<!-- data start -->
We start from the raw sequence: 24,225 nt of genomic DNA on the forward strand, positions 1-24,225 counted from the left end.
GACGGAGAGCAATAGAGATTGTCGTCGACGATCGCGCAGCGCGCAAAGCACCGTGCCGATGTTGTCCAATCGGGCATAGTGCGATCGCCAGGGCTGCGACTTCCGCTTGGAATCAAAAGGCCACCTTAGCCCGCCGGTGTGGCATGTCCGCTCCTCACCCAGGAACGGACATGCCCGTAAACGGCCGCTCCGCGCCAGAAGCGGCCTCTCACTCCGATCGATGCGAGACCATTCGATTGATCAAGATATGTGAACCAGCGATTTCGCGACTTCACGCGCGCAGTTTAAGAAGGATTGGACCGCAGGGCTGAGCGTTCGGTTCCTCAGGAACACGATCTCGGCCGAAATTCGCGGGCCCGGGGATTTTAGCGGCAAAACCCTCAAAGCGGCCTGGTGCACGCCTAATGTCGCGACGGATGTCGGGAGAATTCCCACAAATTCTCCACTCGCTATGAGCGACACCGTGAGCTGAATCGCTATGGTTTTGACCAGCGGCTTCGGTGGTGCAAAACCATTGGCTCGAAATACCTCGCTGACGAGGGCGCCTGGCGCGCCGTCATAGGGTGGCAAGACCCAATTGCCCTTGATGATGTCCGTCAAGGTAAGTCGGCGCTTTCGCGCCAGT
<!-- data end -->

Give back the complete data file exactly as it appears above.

We start from the raw sequence: 24,225 nt of genomic DNA on the forward strand, positions 1-24,225 counted from the left end.
GACGGAGAGCAATAGAGATTGTCGTCGACGATCGCGCAGCGCGCAAAGCACCGTGCCGATGTTGTCCAATCGGGCATAGTGCGATCGCCAGGGCTGCGACTTCCGCTTGGAATCAAAAGGCCACCTTAGCCCGCCGGTGTGGCATGTCCGCTCCTCACCCAGGAACGGACATGCCCGTAAACGGCCGCTCCGCGCCAGAAGCGGCCTCTCACTCCGATCGATGCGAGACCATTCGATTGATCAAGATATGTGAACCAGCGATTTCGCGACTTCACGCGCGCAGTTTAAGAAGGATTGGACCGCAGGGCTGAGCGTTCGGTTCCTCAGGAACACGATCTCGGCCGAAATTCGCGGGCCCGGGGATTTTAGCGGCAAAACCCTCAAAGCGGCCTGGTGCACGCCTAATGTCGCGACGGATGTCGGGAGAATTCCCACAAATTCTCCACTCGCTATGAGCGACACCGTGAGCTGAATCGCTATGGTTTTGACCAGCGGCTTCGGTGGTGCAAAACCATTGGCTCGAAATACCTCGCTGACGAGGGCGCCTGGCGCGCCGTCATAGGGTGGCAAGACCCAATTGCCCTTGATGATGTCCGTCAAGGTAAGTCGGCGCTTTCGCGCCAGT